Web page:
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The Sniper

In the darkness, I will wait

My heart has become hollow

My mind, a flurry of disaster

In the solitude, I will reign

Creatures which use the night

Become one with the shadows

At midnight will come a scream

That of release, and not of vengeance

Slowly, I loosen my grip on my friend

Cold steel blue, is her eyes and face

I draw her close to my shoulder

When she barks, she cries in pain

Never to feel the recoil of her anger

The moment presses on ever so close

Cold steel and hot lead become one

My position is revealed for a fraction

I feel the eye of the night slowly close

All has remained back to normal

The coolness of the black has returned

My eyes can see without any assistance

As the blood soaks into the ground

We have found One shot, One kill.

Why do we sit in the darkness and wait?

When a cold steel blade is more efficient

When we wait for the kill and Predator.

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Bill 0331 - March 29, 2020

Hey Michael. I was at the “Crows Nest ” When were you there ? Can remember a few guys , Cpl Racette,Disdier, PFC Rader and “The Staff” S/Sgt Aasen A Korean Vet. I was gunner with E-2/1 Transfer to H&S and then Crows Nest. Assisted FO’s with 81 mortars that were based at the base of mountain. Bill 0331

Reinhold Woykowski - March 29, 2020

This was most likely made up for a movie but who really knows. USMC 1972-1974

Bob Koceja - March 29, 2020

I agree Jim. I was not a Sniper in Nam ’70. This is not what killing feels like. Sounds like a poet without rhythm.

Joseph Passarelli - March 29, 2020

God Bless You Some Of Us Deal With The Horrible Fog Of War Our Own Way! Semper Fi

Joseph Passarelli - March 29, 2020

Semper I’m a Marine Sniper 1966 Viet Nam

Mike Morgan - March 29, 2020

I was in the nam in 69. I was at marble mountain ( crow’s nest ).
In 71 I returned assigned to the 3rd. battalion force recon. I tell you this to let you know we probably walked and ate some othe same dirt.

Stephan J Robertson - March 29, 2020

It is hard to say, based on reading the responses if this person was a Marine Sniper or not, but I will certainly give him the Benefit of the doubt. My family have been Marines since 1900, have proof. Yet my oldest son, whom I worked with like my father did me, training me to fire weapons. My son caught me by surprise. He joined the “Corps”. Damn, I was called twice to go to “PI” because of him. Well, in a “nut-shell” his first day on the firing range he told his DI he was ready to qualify. Of course the DI was in his face then the “SDI” came over. Well, they issued him 250 rounds. He said I will fire 3 rounds to feel the weapon. He missed the target. The “DI’s” were chewing his @ss. Then he fired 247 rounds. Hit the Bull’s Eye 238 times. Of course the “DI’s” started on his @ss again asking where did you learn to shoot like that. He said my Daddy taught me. You in the #uck is your Daddy Recruit. My Daddy knew “Chesty”. Well they thought he was lying and threw him in the pit, not once but twice. The SgtMajor of “PI” called me and asked for me to visit. It was great and the rest is a very long story.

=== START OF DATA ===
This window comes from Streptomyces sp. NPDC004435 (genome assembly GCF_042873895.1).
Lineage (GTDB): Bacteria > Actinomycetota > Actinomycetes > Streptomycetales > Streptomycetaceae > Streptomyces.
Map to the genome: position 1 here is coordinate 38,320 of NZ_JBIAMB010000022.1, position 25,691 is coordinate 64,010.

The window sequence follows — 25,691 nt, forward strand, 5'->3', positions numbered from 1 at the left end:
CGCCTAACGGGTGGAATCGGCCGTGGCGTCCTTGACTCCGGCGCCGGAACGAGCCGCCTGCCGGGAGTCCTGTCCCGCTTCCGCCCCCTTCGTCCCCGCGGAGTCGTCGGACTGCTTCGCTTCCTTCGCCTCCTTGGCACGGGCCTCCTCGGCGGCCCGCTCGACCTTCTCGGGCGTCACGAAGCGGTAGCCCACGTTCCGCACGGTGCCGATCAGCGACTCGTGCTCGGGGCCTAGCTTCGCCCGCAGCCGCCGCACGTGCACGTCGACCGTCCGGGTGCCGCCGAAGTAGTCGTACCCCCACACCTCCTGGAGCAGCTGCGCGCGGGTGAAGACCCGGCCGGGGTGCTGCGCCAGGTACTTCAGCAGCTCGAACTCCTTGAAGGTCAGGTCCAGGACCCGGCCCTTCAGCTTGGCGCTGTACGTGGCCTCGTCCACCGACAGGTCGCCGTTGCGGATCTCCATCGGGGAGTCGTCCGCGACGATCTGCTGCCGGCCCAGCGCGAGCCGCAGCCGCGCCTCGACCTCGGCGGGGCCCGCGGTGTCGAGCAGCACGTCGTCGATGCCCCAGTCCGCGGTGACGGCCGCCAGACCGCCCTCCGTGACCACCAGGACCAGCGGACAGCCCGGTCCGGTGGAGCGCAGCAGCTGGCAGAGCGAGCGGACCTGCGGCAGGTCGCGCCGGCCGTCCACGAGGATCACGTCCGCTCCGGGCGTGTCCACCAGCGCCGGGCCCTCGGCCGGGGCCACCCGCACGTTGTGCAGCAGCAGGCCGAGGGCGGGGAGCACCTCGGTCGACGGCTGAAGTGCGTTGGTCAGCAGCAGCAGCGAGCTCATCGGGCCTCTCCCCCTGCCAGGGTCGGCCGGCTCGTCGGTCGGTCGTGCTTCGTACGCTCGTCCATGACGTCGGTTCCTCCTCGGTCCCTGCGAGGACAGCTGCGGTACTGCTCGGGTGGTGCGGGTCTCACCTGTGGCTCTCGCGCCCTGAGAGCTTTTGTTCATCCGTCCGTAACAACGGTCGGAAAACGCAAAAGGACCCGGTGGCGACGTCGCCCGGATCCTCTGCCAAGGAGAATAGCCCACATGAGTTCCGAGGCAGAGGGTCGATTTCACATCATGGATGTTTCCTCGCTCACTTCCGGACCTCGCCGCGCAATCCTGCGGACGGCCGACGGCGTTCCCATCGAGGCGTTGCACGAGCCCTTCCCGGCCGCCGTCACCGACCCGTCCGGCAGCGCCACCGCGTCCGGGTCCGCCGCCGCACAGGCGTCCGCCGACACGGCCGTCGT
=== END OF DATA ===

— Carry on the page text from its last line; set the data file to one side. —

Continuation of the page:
My son was selected after about three years in the “Corps’ for a new “Special OP’s Group” in the Navy. All Marines about 50. Son spent 1 &1/2 years in training at LeJuene on Weapons, Quantico in Sniper School and Navy Seals in Little Creek, VA.
He constantly was moved between Iraq, Afganistan and other highly classfied missions. But he couldn’t tell me or his Mother anything, even to this day, but the Marines at “Puller Hall” in Yorktown, VA, where I took him the first time to learn from their Snipers, well they kept me informed. To this day and I am nearly 70, I do not tell the wife of my/our Sons deadly work.
After 10 years, he had to get out and is on disability with the VA. Why??? He killed many. At Quantico I was show where at 1500 yds, he took a US Penny, a Dime and a Quarter out perfectly. He was dead accurate at 2000 yds. But he told me, Pop I have been with some Snipers who were dead-accurate at 2500 yds.
Sorry for the long talk. But Marines experience many different things in their service though the years and other Marines do not experience what they experienced. So it is easy to say, the comments are “BS”. I do teach still USMC History, but am fading fast, but I teach what many in the “Corps” forget or never knew, especially about” Chesty”.
God Bless you each and your Beloved “Corps”. America wouldn’t be what it is today if you and your fellow Marines hadn’t served.
Steve Robertson

‘Stoney’ Brook - March 29, 2020

Thanks for stating this so well. I was thinking it came from some one with waaay too much time and no field experience.

Kapena - March 29, 2020

Video gamer.

Charles Robertson - March 29, 2020

You do the task to which you were assigned. I was never aware of any poetry associated with the the task. But my war was almost 70 years ago.

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